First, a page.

A startling, first-person debut and a unique, spirit-soaring love story.
This isn't an ordinary love story. But then Grace isn't an ordinary girl. 'Disgusting,' said the nurse. And when no more could be done, they put her away, aged eleven. On her first day at the Briar Mental Institute, Grace meets Daniel. He sees a different Grace: someone to share secrets and canoodle with, someone to fight for. Debonair Daniel, who can type with his feet, fills Grace's head with tales from Paris and the world beyond. This is Grace's story: her life, its betrayals and triumphs, disappointment and loss, the taste of freedom; roses, music and tiny scraps of paper. Most of all, it is about the love of a lifetime.
Emma Henderson ran a ski chalet in France for several years. She now lives in London and this is her first novel.
'Startlingly assured, poetic and engaging - GRACE WILLIAMS SAYS IT LOUD introduces a new voice, one which I have no doubt we will be hearing much more of; I read it in two sittings, and am already looking forward to her next work.' — Patrick McCabe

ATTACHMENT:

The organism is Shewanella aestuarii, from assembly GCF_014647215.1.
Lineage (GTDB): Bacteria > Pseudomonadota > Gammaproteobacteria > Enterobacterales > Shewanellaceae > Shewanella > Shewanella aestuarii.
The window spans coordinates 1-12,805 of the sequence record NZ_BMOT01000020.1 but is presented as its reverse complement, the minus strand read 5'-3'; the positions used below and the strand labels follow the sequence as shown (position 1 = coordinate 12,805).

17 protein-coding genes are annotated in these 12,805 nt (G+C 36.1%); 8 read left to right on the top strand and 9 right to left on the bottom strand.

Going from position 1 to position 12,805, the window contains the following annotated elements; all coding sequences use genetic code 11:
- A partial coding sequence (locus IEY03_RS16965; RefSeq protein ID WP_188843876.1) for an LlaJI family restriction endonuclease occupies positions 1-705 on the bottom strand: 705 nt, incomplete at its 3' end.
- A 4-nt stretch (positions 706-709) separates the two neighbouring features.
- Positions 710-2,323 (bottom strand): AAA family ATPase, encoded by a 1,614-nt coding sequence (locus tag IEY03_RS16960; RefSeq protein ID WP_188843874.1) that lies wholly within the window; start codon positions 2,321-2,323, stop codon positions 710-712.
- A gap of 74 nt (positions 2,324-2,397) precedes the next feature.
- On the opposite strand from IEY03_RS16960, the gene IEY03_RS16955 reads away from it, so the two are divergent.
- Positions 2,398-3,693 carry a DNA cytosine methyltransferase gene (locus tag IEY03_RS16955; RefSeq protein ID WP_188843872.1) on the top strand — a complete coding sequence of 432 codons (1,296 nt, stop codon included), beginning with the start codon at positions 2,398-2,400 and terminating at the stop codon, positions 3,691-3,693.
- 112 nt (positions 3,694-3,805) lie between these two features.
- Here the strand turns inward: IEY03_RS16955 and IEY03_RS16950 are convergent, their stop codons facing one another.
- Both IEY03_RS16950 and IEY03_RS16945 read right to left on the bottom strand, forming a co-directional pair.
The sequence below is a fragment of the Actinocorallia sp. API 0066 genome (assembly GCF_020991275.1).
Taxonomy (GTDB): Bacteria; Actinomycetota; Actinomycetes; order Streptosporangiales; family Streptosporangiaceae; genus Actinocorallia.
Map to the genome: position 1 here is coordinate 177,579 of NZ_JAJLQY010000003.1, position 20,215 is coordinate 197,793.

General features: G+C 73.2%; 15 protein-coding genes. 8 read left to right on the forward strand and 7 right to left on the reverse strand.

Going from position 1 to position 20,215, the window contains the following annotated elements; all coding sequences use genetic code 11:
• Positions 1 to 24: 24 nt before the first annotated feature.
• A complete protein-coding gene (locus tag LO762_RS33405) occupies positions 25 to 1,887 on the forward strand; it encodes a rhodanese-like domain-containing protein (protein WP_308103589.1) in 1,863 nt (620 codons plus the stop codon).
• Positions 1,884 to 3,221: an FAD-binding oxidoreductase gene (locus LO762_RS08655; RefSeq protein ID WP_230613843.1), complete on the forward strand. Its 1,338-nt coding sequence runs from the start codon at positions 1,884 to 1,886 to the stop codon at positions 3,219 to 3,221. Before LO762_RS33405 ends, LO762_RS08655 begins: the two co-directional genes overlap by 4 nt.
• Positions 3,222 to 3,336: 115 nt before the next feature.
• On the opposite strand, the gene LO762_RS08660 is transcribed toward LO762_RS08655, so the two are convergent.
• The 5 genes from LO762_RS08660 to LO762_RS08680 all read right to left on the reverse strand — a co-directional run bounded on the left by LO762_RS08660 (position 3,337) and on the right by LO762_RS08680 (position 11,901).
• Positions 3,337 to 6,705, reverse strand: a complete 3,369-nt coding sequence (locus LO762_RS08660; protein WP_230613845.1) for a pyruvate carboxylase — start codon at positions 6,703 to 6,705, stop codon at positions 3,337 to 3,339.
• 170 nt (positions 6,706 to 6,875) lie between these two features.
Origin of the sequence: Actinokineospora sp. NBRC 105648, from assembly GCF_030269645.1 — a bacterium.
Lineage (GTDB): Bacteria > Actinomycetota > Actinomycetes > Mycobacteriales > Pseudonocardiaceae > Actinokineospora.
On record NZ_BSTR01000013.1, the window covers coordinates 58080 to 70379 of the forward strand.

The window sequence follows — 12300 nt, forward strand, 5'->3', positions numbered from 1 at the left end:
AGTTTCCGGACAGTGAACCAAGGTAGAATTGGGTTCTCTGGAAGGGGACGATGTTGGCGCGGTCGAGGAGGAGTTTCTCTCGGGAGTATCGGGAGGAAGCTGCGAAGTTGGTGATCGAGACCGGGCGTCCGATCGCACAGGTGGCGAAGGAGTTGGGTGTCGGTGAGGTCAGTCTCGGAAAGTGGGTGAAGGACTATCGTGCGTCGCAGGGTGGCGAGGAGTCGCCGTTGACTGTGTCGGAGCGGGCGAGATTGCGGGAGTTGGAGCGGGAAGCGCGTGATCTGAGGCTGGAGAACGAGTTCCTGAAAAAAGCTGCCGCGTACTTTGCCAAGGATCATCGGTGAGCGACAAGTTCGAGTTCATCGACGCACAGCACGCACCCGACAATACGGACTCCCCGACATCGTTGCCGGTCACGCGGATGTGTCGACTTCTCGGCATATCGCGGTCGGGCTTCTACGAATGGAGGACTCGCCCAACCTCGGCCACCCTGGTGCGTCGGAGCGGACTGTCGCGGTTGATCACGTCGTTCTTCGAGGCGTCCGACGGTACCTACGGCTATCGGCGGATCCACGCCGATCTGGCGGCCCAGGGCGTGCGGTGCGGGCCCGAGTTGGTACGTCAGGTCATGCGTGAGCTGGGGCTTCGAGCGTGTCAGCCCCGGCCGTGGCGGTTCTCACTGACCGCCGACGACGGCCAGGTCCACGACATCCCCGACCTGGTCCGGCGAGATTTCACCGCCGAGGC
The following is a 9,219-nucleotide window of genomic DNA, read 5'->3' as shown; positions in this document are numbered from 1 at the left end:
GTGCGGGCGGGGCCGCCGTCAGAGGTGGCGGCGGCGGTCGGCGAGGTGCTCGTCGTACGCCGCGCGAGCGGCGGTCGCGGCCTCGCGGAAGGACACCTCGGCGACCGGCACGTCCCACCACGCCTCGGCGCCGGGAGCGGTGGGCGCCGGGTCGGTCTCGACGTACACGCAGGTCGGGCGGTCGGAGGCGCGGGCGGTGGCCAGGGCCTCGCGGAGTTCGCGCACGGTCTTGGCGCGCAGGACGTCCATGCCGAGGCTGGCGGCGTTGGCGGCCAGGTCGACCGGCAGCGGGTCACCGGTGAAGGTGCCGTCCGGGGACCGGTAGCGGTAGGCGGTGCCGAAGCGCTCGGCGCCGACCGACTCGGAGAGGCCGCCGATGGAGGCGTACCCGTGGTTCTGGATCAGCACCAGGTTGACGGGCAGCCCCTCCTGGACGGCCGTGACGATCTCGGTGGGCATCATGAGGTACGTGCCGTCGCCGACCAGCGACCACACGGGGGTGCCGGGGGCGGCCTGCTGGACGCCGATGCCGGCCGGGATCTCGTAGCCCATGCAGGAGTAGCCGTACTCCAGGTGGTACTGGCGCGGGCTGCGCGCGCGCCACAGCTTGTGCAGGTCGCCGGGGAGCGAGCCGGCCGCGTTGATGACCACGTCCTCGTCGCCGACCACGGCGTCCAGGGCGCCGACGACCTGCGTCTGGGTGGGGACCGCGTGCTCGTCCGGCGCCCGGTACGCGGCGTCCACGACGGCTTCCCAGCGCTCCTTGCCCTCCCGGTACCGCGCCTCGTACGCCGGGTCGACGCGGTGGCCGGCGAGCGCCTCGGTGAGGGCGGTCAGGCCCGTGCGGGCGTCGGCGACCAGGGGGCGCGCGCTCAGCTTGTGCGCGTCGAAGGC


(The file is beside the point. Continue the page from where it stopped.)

'Mesmerising... an incredible journey through love, loss, bittersweet triumph and disaster'. — Sunday Herald
'There is tenderness, joy, romance (not to mention inventive sex) and heartbreak. The language is tricksy, the subject disturbing. But this book is energetic, passionate and not easily forgotten.' — Sunday Times
A quirky and clever debut... this is an honest and witty insight into mental illness. — Stylist
Grace's story from child to adult, told to stunning effect. Beautifully written, funny, sad and unforgettable, a love story like no other, it could be your book of the year. — Choice
'In her protagonist, Grace Williams, debut novelist Emma Henderson has created a complex and compelling character...although Grace can only speak in two-syllable sentences, Henderson's use of first-person narrative reveals her vibrant inner life. The skilfully constructed word-play, repetition and rhythm of Grace's voice are perceptive, poetic and often funny...This dynamic first novel is reassuringly upbeat.' — Independent